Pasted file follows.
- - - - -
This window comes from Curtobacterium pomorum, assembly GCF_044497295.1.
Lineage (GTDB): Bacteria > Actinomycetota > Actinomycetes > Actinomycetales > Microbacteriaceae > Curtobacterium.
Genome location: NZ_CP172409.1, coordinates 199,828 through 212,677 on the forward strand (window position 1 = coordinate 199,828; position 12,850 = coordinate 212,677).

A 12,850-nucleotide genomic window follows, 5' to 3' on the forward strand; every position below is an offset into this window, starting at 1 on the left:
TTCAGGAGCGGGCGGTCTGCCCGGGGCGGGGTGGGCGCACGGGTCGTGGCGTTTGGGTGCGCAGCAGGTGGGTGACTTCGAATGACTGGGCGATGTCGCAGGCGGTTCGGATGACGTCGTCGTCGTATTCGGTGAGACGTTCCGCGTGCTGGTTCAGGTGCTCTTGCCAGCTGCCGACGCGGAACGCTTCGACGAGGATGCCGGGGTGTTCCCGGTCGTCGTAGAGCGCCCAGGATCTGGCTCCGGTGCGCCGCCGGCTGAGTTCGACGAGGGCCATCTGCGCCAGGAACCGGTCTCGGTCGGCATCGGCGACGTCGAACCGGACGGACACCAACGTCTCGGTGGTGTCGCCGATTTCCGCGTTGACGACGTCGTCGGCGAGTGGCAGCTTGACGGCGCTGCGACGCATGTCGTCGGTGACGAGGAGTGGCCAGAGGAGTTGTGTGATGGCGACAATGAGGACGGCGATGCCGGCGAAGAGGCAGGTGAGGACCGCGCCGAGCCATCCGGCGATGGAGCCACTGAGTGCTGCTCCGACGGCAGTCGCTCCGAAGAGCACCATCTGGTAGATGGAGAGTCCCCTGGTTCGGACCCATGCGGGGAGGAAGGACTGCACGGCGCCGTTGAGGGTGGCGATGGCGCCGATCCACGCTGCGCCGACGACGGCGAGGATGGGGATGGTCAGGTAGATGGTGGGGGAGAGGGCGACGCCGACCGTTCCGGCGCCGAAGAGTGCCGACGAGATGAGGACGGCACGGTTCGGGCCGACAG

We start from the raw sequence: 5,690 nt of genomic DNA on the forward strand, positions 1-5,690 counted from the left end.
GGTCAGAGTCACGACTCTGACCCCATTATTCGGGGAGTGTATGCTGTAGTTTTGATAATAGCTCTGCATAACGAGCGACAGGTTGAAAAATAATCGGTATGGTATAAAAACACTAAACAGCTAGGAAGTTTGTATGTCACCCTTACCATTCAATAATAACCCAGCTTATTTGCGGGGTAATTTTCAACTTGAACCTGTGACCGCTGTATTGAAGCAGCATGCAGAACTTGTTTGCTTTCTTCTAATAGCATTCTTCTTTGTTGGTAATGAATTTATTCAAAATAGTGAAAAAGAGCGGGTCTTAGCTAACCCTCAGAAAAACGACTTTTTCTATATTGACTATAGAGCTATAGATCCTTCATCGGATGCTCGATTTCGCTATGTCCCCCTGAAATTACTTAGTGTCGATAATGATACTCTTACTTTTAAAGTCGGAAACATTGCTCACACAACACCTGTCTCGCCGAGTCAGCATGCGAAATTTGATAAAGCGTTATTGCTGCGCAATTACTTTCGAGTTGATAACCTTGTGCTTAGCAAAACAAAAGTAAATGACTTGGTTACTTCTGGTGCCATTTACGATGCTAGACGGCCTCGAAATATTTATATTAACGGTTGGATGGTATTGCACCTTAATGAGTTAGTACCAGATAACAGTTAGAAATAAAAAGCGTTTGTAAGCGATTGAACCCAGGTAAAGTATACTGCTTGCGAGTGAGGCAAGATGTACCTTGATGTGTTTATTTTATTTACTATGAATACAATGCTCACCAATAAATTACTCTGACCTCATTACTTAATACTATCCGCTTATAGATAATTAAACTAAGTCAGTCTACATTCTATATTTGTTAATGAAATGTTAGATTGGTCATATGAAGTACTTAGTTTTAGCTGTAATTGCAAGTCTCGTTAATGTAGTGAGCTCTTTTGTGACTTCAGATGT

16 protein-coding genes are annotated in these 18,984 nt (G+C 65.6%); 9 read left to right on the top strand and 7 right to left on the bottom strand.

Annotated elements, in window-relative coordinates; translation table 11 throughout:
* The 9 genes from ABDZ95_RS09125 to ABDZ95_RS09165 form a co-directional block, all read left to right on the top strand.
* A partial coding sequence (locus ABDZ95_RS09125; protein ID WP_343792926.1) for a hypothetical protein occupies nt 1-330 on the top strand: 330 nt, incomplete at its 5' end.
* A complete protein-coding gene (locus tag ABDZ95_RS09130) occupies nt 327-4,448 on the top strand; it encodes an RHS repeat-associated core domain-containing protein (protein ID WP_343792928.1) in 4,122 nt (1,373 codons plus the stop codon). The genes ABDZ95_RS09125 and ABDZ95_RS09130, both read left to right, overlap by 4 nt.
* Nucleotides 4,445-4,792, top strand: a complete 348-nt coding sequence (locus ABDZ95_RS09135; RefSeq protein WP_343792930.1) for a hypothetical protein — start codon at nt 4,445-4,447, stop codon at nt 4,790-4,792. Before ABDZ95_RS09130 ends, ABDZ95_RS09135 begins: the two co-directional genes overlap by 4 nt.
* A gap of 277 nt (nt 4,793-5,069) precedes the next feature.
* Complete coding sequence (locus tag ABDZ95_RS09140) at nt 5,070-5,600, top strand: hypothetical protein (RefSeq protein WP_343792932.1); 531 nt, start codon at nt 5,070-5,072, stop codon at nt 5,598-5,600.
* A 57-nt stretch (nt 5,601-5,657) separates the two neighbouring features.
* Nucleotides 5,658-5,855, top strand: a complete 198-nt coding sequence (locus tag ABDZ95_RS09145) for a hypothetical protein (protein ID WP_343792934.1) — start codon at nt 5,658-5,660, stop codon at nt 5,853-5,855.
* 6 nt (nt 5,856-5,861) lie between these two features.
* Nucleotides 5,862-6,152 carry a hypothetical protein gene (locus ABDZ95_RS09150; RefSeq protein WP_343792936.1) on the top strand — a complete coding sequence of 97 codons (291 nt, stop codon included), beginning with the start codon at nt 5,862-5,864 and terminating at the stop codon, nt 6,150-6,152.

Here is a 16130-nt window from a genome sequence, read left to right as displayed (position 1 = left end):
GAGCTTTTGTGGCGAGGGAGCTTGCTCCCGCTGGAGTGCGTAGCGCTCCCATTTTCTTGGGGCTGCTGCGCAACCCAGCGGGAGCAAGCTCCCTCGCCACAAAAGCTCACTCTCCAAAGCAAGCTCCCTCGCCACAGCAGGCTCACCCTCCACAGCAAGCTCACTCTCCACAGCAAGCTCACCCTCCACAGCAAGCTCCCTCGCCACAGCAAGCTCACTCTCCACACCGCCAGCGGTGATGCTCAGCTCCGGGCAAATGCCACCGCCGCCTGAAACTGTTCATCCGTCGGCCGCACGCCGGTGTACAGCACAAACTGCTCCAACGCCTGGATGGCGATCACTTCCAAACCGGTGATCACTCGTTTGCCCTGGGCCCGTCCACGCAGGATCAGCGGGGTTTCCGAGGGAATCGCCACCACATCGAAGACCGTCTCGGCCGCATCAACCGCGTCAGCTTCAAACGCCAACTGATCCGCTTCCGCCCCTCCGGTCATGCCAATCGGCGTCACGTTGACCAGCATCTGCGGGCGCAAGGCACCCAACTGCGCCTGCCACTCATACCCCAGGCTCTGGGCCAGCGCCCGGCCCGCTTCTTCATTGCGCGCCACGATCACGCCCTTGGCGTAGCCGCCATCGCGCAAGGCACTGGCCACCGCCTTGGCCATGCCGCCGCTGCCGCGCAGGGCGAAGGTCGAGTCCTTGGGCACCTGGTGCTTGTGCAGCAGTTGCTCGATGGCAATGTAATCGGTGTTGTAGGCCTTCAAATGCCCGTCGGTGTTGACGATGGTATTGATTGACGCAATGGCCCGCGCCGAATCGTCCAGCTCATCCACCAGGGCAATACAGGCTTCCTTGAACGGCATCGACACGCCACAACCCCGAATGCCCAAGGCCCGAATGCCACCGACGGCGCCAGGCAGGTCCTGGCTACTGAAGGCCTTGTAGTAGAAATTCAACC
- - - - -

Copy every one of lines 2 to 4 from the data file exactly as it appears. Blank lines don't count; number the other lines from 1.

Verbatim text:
Lineage (GTDB): Bacteria > Actinomycetota > Actinomycetes > Actinomycetales > Microbacteriaceae > Curtobacterium.
Genome location: NZ_CP172409.1, coordinates 199,828 through 212,677 on the forward strand (window position 1 = coordinate 199,828; position 12,850 = coordinate 212,677).

A 12,850-nucleotide genomic window follows, 5' to 3' on the forward strand; every position below is an offset into this window, starting at 1 on the left: